Friday, 28 May 2010

The blame game begins for the failure of the Spanish Armada

It was on the dockside at Dunkirk that the Duke of Parma - commander of the Spanish land forces in the Netherlands - was found by Don Jorge Manrique, the Inspector General of the Armada who had been sent by Medina Sidonia from Calais on the Sunday evening with the blistering message for Parma to hurry up and get his troops into invasion barges to cross over to England. Manrique had ridden hard for Bruges, where Parma had been on the Sunday morning, arriving there on Monday afternoon to be told that the duke had gone to Dunkirk. After a short rest and change of horses, Manrique had headed to the port. He was tired, worried and distraught when he arrived at 10.30 that morning.

Manrique pushed through the crowds of soldiers and stalked up to Parma. He handed over Medina Sidonia’s note and began to deliver himself of his commander’s angry demands for instant action and assistance. When he demanded to know where Parma’s fleet was hiding and why it was not at sea, Parma waved his hand at the barges loaded with troops or waiting their turn to pick up the men. Manrique was aghast.

The craft before him were flat-bottomed river craft quite unsuited to a sea voyage except in the calmest of weathers. And none of them were armed. Parma had told King Philip this often enough, and Parma assumed that Medina Sidonia knew. But he did not, and neither did Manrique. In a fit of temper, Manrique accused Parma of making excuses for not going to the aid of the Armada, of hiding his armed flyboats in another port and of other things not recorded.

Parma saw he was getting nowhere, so he called in his senior officers and got them to explain to Manrique what was going on and why. Manrique was having none of it. The discussion was getting angry and heated. That was when the youthful Prince of Ascoli arrived. He had seen for himself something of the condition of the Armada after the battle fought the previous afternoon, though not all of it. His report made it clear that the Armada would not be arriving for a rendezvous any time that day, nor probably for the next few days, but it was still unclear how much damage the Spanish fleet had sustained.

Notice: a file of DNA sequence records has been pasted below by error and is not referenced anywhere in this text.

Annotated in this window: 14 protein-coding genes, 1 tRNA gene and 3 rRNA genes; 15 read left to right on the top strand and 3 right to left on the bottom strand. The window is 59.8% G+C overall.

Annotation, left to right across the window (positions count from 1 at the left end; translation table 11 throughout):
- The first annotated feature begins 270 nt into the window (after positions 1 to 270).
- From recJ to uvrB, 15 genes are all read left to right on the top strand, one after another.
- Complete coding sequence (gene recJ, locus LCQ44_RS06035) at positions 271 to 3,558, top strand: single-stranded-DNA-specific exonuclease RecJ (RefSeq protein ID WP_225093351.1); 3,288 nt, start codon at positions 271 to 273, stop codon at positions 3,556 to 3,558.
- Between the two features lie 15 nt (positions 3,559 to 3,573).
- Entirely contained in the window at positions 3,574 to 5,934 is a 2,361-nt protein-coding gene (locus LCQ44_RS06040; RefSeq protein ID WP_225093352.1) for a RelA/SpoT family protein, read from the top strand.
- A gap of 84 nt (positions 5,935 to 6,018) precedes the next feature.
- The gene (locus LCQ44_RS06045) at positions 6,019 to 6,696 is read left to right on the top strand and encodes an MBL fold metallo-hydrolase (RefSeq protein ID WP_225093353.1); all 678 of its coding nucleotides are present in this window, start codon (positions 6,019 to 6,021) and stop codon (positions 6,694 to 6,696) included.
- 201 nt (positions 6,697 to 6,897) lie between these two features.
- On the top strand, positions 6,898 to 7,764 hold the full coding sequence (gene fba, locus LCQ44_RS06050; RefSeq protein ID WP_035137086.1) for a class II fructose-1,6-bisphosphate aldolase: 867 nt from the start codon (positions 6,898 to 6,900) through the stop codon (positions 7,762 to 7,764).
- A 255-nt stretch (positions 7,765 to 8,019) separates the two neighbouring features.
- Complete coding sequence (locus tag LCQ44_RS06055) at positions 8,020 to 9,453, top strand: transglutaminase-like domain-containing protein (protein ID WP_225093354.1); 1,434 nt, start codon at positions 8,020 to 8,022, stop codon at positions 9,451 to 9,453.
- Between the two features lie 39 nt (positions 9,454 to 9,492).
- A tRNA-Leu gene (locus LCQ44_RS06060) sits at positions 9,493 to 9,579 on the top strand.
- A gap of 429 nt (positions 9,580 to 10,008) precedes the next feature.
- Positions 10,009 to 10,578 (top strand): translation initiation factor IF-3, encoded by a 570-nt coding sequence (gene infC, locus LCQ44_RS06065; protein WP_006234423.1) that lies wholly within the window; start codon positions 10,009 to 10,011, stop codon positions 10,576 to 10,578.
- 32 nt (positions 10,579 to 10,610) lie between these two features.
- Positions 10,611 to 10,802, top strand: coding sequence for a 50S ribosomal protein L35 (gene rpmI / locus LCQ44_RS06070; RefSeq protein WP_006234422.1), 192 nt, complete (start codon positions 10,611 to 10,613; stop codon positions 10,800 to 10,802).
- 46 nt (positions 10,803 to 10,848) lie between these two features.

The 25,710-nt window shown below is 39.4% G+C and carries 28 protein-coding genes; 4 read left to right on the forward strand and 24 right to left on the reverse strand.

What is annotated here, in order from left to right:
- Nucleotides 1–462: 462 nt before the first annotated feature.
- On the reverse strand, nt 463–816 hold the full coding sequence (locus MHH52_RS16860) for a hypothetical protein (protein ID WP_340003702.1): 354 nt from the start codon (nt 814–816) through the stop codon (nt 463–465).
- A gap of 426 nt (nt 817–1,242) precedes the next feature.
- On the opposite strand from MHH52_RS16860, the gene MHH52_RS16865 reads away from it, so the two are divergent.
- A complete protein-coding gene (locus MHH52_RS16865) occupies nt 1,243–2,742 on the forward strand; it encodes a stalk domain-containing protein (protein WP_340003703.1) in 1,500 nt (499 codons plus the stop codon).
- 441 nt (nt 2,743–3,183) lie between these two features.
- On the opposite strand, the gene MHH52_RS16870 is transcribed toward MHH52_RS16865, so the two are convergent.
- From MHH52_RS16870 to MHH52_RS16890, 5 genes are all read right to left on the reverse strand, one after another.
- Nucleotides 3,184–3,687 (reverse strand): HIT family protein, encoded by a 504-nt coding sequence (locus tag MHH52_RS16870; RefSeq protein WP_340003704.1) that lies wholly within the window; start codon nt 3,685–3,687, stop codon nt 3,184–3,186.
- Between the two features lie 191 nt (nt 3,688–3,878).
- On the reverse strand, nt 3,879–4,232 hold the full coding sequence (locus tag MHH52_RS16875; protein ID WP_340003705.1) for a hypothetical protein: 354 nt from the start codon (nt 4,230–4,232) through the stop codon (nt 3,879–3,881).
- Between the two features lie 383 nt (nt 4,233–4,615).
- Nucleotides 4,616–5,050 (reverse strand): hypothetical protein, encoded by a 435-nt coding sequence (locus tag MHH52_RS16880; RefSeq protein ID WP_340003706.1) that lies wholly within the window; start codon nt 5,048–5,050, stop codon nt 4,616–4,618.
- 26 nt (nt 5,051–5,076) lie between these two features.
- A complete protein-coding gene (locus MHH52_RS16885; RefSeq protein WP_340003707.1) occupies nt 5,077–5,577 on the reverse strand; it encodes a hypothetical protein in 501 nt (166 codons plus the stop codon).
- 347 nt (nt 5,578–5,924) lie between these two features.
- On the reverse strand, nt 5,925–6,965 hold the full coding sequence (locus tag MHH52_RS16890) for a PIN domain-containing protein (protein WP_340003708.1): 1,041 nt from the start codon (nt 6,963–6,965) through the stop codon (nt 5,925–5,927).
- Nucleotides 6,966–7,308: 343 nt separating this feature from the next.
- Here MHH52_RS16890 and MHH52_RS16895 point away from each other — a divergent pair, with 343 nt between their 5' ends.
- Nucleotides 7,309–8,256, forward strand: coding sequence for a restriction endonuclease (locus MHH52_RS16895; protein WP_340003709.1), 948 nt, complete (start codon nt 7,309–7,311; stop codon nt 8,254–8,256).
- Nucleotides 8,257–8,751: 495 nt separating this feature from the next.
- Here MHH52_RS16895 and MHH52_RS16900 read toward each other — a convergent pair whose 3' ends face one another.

Then Captain Marolin de Juan arrived. De Juan was the chief navigator of the Armada and had been out in a patache on a similar mission to that of Ascoli. He had much the same story to tell: The Armada was scattered but there was no evidence that it was defeated. It would probably be back soon.

The dispute fizzled out quickly. Everyone knew that they would have to await news of events at sea. Meanwhile, Ascoli had no eyes for the barges, but wanted only to rejoin Medina Sidonia on the San Martin. He begged Parma to lend him some armed men for his pinnace and enough food and drink to keep his men working. Parma may have been making a show of getting ready to leave port, but he knew well enough that the Dutch flyboats were out at sea and, probably, that the Armada was scattered across the sea. He refused, and told Ascoli to go and have a hot meal instead. Ascoli was frustrated and furious, but he could do little other than follow orders. Parma almost certainly saved his life.

Meanwhile, Parma ordered the embarkation to halt. The men were put into camps near Dunkirk and Nieuport, while the barges were kept tied up to await events. He then retired to a desk to dictate to his secretary a letter designed to ensure that he did not get blamed. The letter rehearsed the difficulties that he had been writing about for months, then gave a brief account of events over the previous two weeks as the messengers had arrived in succession from Medina Sidonia. It is a long letter, and clearly Parma was emphasising that he had done all he could, while attempting to blame Medina Sidonia for what had gone wrong.

This is an extract from The Spanish Armada by Rupert Matthews

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